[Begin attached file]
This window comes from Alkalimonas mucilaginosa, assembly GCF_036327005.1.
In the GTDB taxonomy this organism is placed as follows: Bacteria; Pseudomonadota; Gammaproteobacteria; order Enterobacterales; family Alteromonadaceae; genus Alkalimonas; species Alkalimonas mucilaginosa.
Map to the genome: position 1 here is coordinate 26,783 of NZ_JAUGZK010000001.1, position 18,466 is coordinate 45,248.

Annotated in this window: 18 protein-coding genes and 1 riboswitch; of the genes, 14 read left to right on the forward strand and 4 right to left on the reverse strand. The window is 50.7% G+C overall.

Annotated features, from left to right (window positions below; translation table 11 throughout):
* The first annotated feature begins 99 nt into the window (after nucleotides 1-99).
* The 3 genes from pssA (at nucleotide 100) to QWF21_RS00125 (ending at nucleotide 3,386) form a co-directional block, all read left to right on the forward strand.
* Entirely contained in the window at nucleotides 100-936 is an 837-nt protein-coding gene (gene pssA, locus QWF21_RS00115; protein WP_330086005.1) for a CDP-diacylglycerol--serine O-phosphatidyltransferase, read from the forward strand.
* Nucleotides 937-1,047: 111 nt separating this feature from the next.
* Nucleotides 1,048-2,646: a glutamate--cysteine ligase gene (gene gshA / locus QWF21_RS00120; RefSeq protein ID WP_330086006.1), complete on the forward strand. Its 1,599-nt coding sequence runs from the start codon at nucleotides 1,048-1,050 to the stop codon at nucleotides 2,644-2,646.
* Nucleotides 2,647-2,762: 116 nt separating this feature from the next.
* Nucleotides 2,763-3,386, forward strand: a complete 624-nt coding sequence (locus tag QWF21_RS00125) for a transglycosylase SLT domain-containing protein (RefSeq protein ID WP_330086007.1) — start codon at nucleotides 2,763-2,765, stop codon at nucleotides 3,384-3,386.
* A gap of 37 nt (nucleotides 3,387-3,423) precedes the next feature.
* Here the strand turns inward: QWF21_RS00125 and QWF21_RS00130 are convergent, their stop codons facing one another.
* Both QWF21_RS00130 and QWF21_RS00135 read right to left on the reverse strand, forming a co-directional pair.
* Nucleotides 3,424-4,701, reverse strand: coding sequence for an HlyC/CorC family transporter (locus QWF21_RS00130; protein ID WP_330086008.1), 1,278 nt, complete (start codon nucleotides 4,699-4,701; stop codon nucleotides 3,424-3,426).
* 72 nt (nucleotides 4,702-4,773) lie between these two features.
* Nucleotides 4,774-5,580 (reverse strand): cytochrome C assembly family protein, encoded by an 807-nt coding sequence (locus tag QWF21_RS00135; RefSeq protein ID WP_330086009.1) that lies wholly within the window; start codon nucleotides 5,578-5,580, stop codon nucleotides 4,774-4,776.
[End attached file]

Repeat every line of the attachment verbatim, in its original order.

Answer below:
This window comes from Alkalimonas mucilaginosa, assembly GCF_036327005.1.
In the GTDB taxonomy this organism is placed as follows: Bacteria; Pseudomonadota; Gammaproteobacteria; order Enterobacterales; family Alteromonadaceae; genus Alkalimonas; species Alkalimonas mucilaginosa.
Map to the genome: position 1 here is coordinate 26,783 of NZ_JAUGZK010000001.1, position 18,466 is coordinate 45,248.

Annotated in this window: 18 protein-coding genes and 1 riboswitch; of the genes, 14 read left to right on the forward strand and 4 right to left on the reverse strand. The window is 50.7% G+C overall.

Annotated features, from left to right (window positions below; translation table 11 throughout):
* The first annotated feature begins 99 nt into the window (after nucleotides 1-99).
* The 3 genes from pssA (at nucleotide 100) to QWF21_RS00125 (ending at nucleotide 3,386) form a co-directional block, all read left to right on the forward strand.
* Entirely contained in the window at nucleotides 100-936 is an 837-nt protein-coding gene (gene pssA, locus QWF21_RS00115; protein WP_330086005.1) for a CDP-diacylglycerol--serine O-phosphatidyltransferase, read from the forward strand.
* Nucleotides 937-1,047: 111 nt separating this feature from the next.
* Nucleotides 1,048-2,646: a glutamate--cysteine ligase gene (gene gshA / locus QWF21_RS00120; RefSeq protein ID WP_330086006.1), complete on the forward strand. Its 1,599-nt coding sequence runs from the start codon at nucleotides 1,048-1,050 to the stop codon at nucleotides 2,644-2,646.
* Nucleotides 2,647-2,762: 116 nt separating this feature from the next.
* Nucleotides 2,763-3,386, forward strand: a complete 624-nt coding sequence (locus tag QWF21_RS00125) for a transglycosylase SLT domain-containing protein (RefSeq protein ID WP_330086007.1) — start codon at nucleotides 2,763-2,765, stop codon at nucleotides 3,384-3,386.
* A gap of 37 nt (nucleotides 3,387-3,423) precedes the next feature.
* Here the strand turns inward: QWF21_RS00125 and QWF21_RS00130 are convergent, their stop codons facing one another.
* Both QWF21_RS00130 and QWF21_RS00135 read right to left on the reverse strand, forming a co-directional pair.
* Nucleotides 3,424-4,701, reverse strand: coding sequence for an HlyC/CorC family transporter (locus QWF21_RS00130; protein ID WP_330086008.1), 1,278 nt, complete (start codon nucleotides 4,699-4,701; stop codon nucleotides 3,424-3,426).
* 72 nt (nucleotides 4,702-4,773) lie between these two features.
* Nucleotides 4,774-5,580 (reverse strand): cytochrome C assembly family protein, encoded by an 807-nt coding sequence (locus tag QWF21_RS00135; RefSeq protein ID WP_330086009.1) that lies wholly within the window; start codon nucleotides 5,578-5,580, stop codon nucleotides 4,774-4,776.